Eddie Lee Mays

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Eddie Lee Mays
Born 1928/1929
North Carolina, USA
Died August 15, 1963 (aged 34)
Sing Sing, Ossining, New York, U.S.
Criminal penalty Death penalty
Criminal status Executed by electrocution
August 15, 1963
Conviction(s) Murder
Robbery

Eddie Lee Mays (c. 1929 – August 15, 1963) was the last person to be executed by the State of New York. He was convicted of first degree murder and robbery in 1962. Mays was 34 years old at the time of execution.[1]

Biography[edit]

Mays, an African-American from North Carolina, was sentenced to death for killing a customer during a robbery at a bar in New York.[2] Mays and two accomplices held up the Friendly Tavern, at 1403 Fifth Avenue in East Harlem on March 23, 1961.[1] Mays ordered the owner and the patrons to put their cash on the bar. However 31-year-old Maria Marini, who witnesses said was too slow to comply, enraged Mays. After opening her purse and finding it empty, Mays put a .38 caliber revolver to her forehead and pulled the trigger, killing her instantly.[3] The gang stole a total of $275 from the bartender and several customers during the robbery.

At Mays' subsequent trial, the court heard that he had been part of a gang which had committed 52 robberies in six weeks.[3] Mays told reporters he would rather "fry" than spend his life in prison.[1]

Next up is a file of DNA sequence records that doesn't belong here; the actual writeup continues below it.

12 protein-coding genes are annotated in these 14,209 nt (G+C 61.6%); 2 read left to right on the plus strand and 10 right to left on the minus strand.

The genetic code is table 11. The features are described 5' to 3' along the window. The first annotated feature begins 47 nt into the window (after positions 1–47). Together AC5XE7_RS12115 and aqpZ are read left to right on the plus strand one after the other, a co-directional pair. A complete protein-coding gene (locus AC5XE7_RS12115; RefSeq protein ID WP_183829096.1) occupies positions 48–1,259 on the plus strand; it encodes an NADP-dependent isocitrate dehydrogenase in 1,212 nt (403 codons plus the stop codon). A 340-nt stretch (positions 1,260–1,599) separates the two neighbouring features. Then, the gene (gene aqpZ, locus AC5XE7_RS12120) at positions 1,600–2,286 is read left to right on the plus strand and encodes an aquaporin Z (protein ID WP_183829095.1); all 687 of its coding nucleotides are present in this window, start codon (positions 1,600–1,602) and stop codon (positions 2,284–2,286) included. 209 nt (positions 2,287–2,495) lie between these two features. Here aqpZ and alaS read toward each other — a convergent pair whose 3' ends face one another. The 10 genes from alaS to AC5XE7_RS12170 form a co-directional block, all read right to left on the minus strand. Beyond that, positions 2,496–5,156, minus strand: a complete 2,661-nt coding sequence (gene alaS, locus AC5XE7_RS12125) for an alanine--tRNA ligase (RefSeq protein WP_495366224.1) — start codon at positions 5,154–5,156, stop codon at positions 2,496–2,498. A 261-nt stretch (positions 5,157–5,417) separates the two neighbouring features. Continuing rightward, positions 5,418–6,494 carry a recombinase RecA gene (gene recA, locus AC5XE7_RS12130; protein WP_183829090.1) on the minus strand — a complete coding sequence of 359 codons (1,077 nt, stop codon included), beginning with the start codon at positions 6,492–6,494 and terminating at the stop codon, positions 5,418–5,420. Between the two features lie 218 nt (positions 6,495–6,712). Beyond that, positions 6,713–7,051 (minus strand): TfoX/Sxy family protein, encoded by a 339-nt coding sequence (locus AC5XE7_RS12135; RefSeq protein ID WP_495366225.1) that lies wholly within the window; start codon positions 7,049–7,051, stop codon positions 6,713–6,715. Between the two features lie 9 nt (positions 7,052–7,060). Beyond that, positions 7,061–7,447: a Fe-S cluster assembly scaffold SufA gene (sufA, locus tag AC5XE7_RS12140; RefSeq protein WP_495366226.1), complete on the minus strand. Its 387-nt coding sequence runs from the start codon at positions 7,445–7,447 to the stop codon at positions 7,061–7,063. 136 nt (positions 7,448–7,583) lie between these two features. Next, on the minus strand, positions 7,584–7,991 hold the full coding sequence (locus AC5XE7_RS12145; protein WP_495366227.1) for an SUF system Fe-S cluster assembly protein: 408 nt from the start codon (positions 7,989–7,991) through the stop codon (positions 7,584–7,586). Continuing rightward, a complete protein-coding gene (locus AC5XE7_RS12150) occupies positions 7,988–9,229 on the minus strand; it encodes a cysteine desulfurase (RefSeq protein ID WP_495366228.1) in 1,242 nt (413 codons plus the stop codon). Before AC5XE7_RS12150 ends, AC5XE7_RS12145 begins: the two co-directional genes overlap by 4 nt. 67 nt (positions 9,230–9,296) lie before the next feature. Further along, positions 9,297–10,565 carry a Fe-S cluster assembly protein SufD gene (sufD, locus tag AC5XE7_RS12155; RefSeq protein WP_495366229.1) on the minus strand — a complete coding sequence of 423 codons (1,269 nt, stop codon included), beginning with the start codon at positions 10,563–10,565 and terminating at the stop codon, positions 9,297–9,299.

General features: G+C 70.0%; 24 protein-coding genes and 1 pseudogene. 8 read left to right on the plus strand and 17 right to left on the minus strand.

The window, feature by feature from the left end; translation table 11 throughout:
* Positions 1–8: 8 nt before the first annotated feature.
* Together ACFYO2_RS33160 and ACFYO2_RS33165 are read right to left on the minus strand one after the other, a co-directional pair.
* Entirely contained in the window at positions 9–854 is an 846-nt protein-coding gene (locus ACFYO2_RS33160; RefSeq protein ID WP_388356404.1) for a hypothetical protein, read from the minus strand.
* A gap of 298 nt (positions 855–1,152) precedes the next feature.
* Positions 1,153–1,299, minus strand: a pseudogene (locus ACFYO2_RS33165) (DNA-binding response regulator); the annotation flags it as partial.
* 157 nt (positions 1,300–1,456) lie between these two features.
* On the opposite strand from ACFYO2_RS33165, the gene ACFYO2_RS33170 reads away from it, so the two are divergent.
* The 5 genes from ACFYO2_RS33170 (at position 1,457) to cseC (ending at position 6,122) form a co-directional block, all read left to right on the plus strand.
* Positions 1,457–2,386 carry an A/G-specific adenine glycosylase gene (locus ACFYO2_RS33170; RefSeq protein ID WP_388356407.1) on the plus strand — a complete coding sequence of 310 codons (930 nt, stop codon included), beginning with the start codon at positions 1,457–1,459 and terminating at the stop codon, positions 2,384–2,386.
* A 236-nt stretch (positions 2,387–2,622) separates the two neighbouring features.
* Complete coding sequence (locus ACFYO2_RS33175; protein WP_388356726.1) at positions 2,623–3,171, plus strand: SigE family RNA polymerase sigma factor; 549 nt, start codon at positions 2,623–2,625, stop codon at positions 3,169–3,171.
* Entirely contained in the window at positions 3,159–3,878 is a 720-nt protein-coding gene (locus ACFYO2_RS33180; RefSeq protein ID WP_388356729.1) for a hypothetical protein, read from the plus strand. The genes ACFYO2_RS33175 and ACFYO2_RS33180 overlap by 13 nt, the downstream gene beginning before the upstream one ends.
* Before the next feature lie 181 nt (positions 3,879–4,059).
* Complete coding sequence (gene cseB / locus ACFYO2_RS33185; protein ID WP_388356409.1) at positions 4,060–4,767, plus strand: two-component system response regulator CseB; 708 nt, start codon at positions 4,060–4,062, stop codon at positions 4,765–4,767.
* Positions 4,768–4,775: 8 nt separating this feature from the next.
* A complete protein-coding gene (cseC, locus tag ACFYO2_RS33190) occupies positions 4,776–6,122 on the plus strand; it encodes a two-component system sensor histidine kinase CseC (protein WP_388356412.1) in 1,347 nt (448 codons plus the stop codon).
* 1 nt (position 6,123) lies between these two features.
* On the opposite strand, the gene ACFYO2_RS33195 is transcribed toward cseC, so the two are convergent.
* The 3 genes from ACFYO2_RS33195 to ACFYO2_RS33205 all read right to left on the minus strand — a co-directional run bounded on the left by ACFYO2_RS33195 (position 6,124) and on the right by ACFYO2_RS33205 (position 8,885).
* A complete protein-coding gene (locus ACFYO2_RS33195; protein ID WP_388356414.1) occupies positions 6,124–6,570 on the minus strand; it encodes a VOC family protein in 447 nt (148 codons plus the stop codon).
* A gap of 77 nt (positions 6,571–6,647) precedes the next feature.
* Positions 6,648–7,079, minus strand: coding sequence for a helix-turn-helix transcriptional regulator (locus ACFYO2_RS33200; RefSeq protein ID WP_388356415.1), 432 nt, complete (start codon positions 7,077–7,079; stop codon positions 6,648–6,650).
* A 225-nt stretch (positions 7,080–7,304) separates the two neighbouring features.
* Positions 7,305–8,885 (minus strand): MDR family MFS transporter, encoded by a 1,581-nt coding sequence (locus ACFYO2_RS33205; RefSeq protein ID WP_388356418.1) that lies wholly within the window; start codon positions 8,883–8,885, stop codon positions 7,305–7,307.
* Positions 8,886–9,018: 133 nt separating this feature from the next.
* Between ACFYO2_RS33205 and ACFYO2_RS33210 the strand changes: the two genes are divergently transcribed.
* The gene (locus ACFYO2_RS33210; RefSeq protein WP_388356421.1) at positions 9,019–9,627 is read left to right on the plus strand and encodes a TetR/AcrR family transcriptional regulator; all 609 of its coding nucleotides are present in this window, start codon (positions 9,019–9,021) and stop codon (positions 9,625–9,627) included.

Mays entered the execution room at 10.01 p.m. on August 15, 1963, accompanied by a Protestant chaplain, and was strapped into the electric chair. He made no final statement to the prison Warden or other witnesses before being electrocuted and was pronounced dead three minutes later, at 10.04 p.m.

Mays would become the last person to be executed by "Old Sparky", New York State's electric chair at Sing Sing prison. The State Electrician was Dow Hover. The electric chair had been the sole method of execution in the State since 1890 (hanging had been abolished in 1888). In 1965, the State of New York repealed the death penalty, except for cases involving the murder of a police officer.[4] Although the legislature never fully repealed the death penalty statute, and the state even expanded it in 1995, there were no further executions because of rulings by the U.S. Supreme Court in 1972 and the New York Court of Appeals in 2004.

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